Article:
I wrote a New York Times op/ed last week about the relationship between teaching math and coaching Little League. Several people wrote me to say that I shouldn’t have written the following passage:
My level of skill at baseball — actually, with every kind of ball — is pretty much the opposite of my mastery of math. I’ve reached 40 and I still throw in the way that we used to call, before they started showing college softball on TV, “like a girl.”
So obviously my goal here is to undercut the stereotype and present it as obsolete. But the people who wrote me argued that to use the force of a sexist phrase to give my sentence a little oomph is a problem, even if (as I once heard J. P. Serre say about a piece of notation) “I mention it only in order to object to it.”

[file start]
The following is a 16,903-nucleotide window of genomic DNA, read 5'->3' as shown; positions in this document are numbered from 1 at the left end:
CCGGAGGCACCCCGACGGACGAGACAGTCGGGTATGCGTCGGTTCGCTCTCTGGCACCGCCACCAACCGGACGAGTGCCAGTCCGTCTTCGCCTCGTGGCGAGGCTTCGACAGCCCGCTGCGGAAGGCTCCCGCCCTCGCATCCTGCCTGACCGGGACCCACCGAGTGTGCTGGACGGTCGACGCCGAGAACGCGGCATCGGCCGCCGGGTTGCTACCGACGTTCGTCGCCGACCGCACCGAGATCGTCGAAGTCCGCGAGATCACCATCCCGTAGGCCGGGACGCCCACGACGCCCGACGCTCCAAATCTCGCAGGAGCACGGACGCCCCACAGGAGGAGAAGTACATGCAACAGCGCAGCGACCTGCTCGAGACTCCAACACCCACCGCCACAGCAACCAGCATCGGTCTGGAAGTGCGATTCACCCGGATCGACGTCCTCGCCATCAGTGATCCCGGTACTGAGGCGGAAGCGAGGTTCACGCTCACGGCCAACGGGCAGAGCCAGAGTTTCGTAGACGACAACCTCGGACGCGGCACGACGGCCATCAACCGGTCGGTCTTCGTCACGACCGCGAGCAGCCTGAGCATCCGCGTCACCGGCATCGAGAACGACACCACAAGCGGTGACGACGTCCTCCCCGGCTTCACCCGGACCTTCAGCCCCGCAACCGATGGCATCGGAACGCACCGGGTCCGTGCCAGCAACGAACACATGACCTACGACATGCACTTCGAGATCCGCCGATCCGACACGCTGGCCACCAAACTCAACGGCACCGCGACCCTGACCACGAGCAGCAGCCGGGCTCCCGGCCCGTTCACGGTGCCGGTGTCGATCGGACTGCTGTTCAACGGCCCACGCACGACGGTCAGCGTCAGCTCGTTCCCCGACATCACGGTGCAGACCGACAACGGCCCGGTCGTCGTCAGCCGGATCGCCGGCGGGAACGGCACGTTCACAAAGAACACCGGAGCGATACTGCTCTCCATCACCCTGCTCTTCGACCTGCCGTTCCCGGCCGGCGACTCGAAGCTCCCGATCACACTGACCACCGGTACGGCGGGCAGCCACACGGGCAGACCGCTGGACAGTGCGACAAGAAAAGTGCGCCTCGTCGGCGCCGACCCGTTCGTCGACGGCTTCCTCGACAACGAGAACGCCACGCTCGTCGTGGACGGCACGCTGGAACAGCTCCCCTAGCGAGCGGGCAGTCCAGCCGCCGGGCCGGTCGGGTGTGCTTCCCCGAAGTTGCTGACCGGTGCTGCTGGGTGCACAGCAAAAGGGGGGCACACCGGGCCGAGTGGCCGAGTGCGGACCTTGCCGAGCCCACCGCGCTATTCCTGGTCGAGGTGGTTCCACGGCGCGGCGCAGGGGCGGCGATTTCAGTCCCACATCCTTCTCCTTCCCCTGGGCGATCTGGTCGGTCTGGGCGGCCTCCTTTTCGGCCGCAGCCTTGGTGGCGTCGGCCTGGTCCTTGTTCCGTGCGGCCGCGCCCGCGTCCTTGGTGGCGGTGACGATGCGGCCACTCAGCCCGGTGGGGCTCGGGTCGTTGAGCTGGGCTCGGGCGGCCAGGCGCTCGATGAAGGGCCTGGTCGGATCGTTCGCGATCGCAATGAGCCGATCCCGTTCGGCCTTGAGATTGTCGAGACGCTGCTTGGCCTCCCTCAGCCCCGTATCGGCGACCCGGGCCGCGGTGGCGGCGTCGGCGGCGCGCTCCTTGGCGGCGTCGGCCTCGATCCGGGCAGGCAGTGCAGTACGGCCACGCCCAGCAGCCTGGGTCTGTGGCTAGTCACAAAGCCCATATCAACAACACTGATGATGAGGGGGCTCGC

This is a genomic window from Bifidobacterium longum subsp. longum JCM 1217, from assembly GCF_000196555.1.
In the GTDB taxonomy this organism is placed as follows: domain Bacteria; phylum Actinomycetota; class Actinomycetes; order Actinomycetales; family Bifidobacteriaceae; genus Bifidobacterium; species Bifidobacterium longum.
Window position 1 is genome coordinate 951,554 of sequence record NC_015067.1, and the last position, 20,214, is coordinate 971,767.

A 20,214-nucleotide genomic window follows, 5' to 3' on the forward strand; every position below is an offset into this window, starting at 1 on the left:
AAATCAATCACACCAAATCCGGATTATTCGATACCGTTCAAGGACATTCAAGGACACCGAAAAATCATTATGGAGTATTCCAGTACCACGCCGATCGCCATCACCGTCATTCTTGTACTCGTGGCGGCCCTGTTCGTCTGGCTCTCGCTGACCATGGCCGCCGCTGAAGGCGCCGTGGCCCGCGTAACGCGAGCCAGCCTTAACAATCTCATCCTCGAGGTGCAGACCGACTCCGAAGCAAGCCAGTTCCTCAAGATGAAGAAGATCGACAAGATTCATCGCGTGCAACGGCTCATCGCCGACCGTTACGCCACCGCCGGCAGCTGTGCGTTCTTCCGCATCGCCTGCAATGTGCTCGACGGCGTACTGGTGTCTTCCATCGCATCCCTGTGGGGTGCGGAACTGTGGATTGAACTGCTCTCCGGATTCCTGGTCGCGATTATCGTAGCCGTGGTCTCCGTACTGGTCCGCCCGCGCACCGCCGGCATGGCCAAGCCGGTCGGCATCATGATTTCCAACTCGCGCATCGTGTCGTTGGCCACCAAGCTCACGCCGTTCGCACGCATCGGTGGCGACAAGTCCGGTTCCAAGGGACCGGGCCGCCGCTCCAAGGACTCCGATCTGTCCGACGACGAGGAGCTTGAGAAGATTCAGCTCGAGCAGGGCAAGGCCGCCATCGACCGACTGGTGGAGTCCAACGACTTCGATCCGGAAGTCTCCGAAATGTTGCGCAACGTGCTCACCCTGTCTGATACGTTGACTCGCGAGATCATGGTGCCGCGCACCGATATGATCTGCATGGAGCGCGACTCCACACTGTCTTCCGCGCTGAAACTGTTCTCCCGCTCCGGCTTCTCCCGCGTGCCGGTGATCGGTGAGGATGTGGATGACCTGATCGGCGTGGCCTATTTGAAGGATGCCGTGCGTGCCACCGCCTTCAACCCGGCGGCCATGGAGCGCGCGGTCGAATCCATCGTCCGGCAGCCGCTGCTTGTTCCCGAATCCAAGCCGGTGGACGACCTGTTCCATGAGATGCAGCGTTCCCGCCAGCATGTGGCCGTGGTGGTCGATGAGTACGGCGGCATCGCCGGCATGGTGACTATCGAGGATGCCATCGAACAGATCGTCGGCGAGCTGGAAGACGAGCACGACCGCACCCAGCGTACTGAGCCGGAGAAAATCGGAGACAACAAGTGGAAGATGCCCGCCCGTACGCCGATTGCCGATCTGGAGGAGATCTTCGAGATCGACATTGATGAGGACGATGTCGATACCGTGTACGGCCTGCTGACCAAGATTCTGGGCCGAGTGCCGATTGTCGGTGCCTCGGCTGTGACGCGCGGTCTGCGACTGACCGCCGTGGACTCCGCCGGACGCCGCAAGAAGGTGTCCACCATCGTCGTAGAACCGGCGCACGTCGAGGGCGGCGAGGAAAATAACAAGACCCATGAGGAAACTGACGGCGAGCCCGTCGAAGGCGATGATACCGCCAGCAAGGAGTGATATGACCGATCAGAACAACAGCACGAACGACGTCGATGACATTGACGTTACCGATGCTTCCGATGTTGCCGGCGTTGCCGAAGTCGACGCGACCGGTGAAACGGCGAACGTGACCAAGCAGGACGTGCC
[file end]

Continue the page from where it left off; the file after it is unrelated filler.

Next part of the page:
So I asked about this on Facebook, and maybe 60% of people thought it was fine, and 40% said that they winced when they read it.
Which means it’s not fine. Because why write something that makes 40% of readers wince in annoyance? Especially when a) it’s in no way intrinsic to the piece, which is otherwise not about gender roles, and b) the piece itself ties math to baseball, a boy-coded activity, and has much more material about my son than it does about my daughter.
I think “like a girl” can be an OK place to go if you need to. But I didn’t need to. So I think I shouldn’t have.
One of my friends suggested I should have said instead that I throw “like a mathematician.” Better!